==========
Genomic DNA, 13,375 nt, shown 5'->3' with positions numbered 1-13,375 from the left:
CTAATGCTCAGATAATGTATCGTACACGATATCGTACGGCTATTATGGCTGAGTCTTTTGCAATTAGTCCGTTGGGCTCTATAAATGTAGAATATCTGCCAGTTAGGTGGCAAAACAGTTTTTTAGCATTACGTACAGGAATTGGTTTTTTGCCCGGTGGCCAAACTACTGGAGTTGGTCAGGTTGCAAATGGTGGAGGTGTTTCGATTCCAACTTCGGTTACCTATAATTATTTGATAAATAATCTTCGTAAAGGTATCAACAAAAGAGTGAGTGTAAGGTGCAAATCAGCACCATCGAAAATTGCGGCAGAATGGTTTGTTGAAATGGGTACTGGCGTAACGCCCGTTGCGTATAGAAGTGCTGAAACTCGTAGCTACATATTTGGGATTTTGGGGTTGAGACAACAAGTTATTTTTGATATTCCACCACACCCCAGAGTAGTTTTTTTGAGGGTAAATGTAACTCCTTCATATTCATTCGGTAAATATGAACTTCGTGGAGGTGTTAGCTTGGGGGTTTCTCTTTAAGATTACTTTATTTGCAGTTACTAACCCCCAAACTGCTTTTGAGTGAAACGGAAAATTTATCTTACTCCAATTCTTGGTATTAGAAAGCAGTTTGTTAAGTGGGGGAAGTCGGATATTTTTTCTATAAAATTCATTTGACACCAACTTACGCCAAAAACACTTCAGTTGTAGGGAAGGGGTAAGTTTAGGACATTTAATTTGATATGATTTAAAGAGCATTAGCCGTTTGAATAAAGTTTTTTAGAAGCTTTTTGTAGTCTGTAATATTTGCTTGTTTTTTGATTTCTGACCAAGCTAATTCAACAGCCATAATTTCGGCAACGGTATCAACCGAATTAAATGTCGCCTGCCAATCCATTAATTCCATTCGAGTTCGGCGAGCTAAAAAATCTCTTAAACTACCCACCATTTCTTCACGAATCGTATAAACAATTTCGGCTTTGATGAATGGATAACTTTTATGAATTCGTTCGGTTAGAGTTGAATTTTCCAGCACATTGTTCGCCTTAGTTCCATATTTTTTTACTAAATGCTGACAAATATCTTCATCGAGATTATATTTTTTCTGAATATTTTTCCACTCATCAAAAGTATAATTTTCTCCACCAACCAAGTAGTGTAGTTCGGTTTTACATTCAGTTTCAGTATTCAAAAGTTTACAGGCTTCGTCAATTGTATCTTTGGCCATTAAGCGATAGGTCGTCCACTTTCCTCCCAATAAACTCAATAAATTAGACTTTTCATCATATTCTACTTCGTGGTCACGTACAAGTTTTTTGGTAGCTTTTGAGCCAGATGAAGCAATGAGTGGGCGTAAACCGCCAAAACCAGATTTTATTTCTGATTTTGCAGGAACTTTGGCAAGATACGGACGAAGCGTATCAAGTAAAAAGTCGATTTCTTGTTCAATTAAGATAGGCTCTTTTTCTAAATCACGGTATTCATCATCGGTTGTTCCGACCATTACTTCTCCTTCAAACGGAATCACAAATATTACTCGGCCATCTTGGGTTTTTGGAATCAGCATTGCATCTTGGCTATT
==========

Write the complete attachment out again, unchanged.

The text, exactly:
Genomic DNA, 13,375 nt, shown 5'->3' with positions numbered 1-13,375 from the left:
CTAATGCTCAGATAATGTATCGTACACGATATCGTACGGCTATTATGGCTGAGTCTTTTGCAATTAGTCCGTTGGGCTCTATAAATGTAGAATATCTGCCAGTTAGGTGGCAAAACAGTTTTTTAGCATTACGTACAGGAATTGGTTTTTTGCCCGGTGGCCAAACTACTGGAGTTGGTCAGGTTGCAAATGGTGGAGGTGTTTCGATTCCAACTTCGGTTACCTATAATTATTTGATAAATAATCTTCGTAAAGGTATCAACAAAAGAGTGAGTGTAAGGTGCAAATCAGCACCATCGAAAATTGCGGCAGAATGGTTTGTTGAAATGGGTACTGGCGTAACGCCCGTTGCGTATAGAAGTGCTGAAACTCGTAGCTACATATTTGGGATTTTGGGGTTGAGACAACAAGTTATTTTTGATATTCCACCACACCCCAGAGTAGTTTTTTTGAGGGTAAATGTAACTCCTTCATATTCATTCGGTAAATATGAACTTCGTGGAGGTGTTAGCTTGGGGGTTTCTCTTTAAGATTACTTTATTTGCAGTTACTAACCCCCAAACTGCTTTTGAGTGAAACGGAAAATTTATCTTACTCCAATTCTTGGTATTAGAAAGCAGTTTGTTAAGTGGGGGAAGTCGGATATTTTTTCTATAAAATTCATTTGACACCAACTTACGCCAAAAACACTTCAGTTGTAGGGAAGGGGTAAGTTTAGGACATTTAATTTGATATGATTTAAAGAGCATTAGCCGTTTGAATAAAGTTTTTTAGAAGCTTTTTGTAGTCTGTAATATTTGCTTGTTTTTTGATTTCTGACCAAGCTAATTCAACAGCCATAATTTCGGCAACGGTATCAACCGAATTAAATGTCGCCTGCCAATCCATTAATTCCATTCGAGTTCGGCGAGCTAAAAAATCTCTTAAACTACCCACCATTTCTTCACGAATCGTATAAACAATTTCGGCTTTGATGAATGGATAACTTTTATGAATTCGTTCGGTTAGAGTTGAATTTTCCAGCACATTGTTCGCCTTAGTTCCATATTTTTTTACTAAATGCTGACAAATATCTTCATCGAGATTATATTTTTTCTGAATATTTTTCCACTCATCAAAAGTATAATTTTCTCCACCAACCAAGTAGTGTAGTTCGGTTTTACATTCAGTTTCAGTATTCAAAAGTTTACAGGCTTCGTCAATTGTATCTTTGGCCATTAAGCGATAGGTCGTCCACTTTCCTCCCAATAAACTCAATAAATTAGACTTTTCATCATATTCTACTTCGTGGTCACGTACAAGTTTTTTGGTAGCTTTTGAGCCAGATGAAGCAATGAGTGGGCGTAAACCGCCAAAACCAGATTTTATTTCTGATTTTGCAGGAACTTTGGCAAGATACGGACGAAGCGTATCAAGTAAAAAGTCGATTTCTTGTTCAATTAAGATAGGCTCTTTTTCTAAATCACGGTATTCATCATCGGTTGTTCCGACCATTACTTCTCCTTCAAACGGAATCACAAATATTACTCGGCCATCTTGGGTTTTTGGAATCAGCATTGCATCTTGGCTATT